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1946 connected players

ChaturangaChaturanga


Origin

Description

Objective

How the game goes on

Moves

Capturing

Promotion

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Related links

Chaturanga: Image of the game

Origin

Since this game is considered the predecessor of the modern chess, and possibly it is also the predecessor of the Chinese chess (Xiang qi) and Japanese chess (Shogi), many estudies had been made about chaturanga. If you want more information about it, just search in the related links.

It seems that Chaturanga cames from India, and the first references were made in the 4th century BC.

The earliest versions were very different, since four armies used to take part in the game and dice were used to decide the piece that had to be moved.

The game arrived to Europe through Persian and Arab countries, progressing until turn in chess.

Description

The version described here is the same that you can play; it is the more modern, so it is the more similar to the modern chess.

Due to that similarity, the rules of Chaturanga will be explained bringing out the differences with chess.

Chaturanga is played on an uncheckered 8x8 board. However, unlike chess, all the squares have the same colour.

The number of pieces for every player and the starting position is similar to chess. But, as well as colour (pieces are white or green for one of the players, red for the other), these are the differences:

  • Instead of bishop, elephants are used
  • Instead of the queen, a minister
  • The king and the adviser are placed, like chess, in central squares of the first row. The difference is that in Chaturanga, independently of the colour, adviser is placed always on the left of the king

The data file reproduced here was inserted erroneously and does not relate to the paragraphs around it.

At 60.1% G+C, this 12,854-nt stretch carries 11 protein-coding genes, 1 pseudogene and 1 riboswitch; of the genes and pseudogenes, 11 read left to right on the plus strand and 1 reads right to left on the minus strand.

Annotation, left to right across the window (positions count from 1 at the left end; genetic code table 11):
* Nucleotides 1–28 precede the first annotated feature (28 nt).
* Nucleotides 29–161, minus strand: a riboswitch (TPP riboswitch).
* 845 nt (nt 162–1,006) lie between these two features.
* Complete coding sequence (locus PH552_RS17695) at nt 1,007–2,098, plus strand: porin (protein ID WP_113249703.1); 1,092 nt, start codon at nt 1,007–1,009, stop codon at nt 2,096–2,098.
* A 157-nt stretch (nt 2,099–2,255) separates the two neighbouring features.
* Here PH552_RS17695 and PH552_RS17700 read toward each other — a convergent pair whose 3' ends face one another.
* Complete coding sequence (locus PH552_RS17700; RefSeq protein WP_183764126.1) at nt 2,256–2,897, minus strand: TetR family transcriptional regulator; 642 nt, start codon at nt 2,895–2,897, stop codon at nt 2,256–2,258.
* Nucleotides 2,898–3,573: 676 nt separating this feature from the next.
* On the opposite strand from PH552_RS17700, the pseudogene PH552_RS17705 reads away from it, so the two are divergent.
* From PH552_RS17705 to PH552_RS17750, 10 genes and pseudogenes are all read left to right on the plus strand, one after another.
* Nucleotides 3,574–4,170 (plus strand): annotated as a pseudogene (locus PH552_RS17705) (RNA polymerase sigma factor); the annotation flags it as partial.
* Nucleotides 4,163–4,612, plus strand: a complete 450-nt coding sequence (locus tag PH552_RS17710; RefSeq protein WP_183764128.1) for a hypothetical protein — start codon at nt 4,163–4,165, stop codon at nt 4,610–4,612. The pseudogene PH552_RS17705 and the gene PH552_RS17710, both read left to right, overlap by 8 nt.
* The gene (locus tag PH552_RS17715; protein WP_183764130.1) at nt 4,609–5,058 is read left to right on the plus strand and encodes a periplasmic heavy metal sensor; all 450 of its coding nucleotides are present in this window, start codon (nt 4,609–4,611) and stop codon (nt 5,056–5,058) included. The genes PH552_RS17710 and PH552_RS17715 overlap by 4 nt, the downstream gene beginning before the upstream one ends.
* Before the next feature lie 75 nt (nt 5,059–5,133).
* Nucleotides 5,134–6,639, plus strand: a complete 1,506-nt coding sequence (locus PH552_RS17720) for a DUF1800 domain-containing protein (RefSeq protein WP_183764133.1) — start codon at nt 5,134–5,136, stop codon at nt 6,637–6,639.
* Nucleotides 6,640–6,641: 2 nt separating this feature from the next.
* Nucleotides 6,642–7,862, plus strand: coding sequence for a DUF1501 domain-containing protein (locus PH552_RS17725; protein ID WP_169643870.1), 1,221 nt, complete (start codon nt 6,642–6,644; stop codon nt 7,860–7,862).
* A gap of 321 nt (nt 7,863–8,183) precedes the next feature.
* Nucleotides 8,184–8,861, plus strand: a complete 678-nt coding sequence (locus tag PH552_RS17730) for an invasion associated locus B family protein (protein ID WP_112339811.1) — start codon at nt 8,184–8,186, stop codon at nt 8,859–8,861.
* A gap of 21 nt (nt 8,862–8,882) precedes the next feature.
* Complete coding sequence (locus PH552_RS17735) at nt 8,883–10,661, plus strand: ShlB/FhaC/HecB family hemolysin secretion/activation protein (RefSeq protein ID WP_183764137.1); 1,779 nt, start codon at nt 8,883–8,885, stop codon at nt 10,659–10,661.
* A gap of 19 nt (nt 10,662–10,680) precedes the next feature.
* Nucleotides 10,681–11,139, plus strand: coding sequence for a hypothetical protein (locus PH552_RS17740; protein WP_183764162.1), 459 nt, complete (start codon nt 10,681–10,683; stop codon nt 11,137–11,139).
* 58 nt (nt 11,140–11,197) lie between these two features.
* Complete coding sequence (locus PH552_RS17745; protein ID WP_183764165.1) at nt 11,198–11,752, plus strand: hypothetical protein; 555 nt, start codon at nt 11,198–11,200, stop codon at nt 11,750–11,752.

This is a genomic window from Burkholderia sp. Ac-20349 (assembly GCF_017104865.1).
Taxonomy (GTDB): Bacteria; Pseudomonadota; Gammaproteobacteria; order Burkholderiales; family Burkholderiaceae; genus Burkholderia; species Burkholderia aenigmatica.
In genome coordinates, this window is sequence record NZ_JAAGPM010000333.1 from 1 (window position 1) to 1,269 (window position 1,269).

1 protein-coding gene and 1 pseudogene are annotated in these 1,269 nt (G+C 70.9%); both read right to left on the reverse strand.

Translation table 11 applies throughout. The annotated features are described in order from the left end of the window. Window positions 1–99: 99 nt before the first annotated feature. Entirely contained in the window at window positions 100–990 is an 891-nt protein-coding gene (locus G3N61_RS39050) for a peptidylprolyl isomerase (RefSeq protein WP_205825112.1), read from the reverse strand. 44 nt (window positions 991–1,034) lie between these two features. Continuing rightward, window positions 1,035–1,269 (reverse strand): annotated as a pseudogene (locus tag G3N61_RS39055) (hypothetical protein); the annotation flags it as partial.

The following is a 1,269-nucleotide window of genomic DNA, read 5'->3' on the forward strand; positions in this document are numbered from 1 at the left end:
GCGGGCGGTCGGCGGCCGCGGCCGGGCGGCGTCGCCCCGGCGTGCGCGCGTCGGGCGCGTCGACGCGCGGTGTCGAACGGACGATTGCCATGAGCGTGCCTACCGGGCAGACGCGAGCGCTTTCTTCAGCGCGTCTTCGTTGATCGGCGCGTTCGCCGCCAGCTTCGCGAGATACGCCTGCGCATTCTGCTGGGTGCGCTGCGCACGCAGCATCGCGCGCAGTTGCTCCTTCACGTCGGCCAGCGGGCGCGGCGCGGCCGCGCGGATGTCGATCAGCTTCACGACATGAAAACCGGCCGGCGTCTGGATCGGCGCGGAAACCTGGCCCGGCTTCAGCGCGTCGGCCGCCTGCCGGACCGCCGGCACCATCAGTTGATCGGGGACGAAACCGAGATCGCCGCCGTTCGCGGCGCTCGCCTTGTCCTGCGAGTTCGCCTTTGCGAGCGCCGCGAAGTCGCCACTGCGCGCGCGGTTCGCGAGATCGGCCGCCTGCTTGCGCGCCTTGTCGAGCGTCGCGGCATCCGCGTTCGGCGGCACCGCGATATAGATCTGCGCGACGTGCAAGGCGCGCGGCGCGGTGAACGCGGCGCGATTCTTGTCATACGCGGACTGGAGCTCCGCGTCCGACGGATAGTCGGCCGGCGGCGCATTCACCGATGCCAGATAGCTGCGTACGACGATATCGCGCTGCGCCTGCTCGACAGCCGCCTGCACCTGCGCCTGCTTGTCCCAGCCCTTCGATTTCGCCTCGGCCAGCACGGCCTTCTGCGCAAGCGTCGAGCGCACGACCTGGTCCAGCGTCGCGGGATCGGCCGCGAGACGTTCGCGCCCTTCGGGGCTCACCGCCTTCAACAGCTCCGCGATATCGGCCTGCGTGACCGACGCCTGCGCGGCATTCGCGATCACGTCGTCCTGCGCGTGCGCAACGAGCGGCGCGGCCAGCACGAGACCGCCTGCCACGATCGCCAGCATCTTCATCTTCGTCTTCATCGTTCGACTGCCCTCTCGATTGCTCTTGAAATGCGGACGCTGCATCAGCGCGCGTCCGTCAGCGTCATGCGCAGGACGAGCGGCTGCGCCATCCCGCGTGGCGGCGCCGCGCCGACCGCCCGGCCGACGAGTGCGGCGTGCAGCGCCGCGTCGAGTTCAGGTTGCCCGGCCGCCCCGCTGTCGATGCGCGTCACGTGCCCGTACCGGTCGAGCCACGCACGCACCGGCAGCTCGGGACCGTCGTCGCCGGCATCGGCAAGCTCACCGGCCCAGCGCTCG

Objective

The objective in Chaturanga is to checkmate the opponent king; but, unlike chess, the stalemated king gets the victory.

How the game goes on

Game takes place like chess: white (or green) starts, players move alternatively reaching the checkmate. These are the special characteristics in Chaturanga:

Moves

  • Pawn: moves like chess pawn, but it may not advance two squares in the first move. So, pawn advances one square vertically, and captures by advancing one square diagonally
  • Rook: moves like chess, vertically or horizontally
  • Horse: same as chess. Moves like an L in any direction, and may jump over own an opponent pieces
  • Elephant: moves two squares diagonally, forwards or backwards, and may jump over any piece
  • Adviser: moves one square diagonally, forwards or backwards
  • King or Rajah: same as chess, it can be moved one square in all directions. He may move also like a horse, but only once during all the game, and he must not be checked to make that move

Capturing

There is no difference with chess when making captures: the moved piece is placed in the square occupied by an opponent piece, and this last piece is taken out of the board.

Promotion

Pawns promote when they reach their last row (the first row for the enemy). Unlike chess, in chaturanga pawn doesn´t become the piece that the owner wants, it just become the kind of piece that occupied the same square at the start of the game. There is also another limit: the piece introduced in the board must be one of the previously captured pieces; so, it is not possible to have three rooks, three horses, three elephants or two advisers at the same time. The pawns that do not promote stay over the board and may not be moved.

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Play by yourself: chaturanga

Related links

Another view on Chess

Chess Variants

The chess Page

Acanomas: Shaturanga

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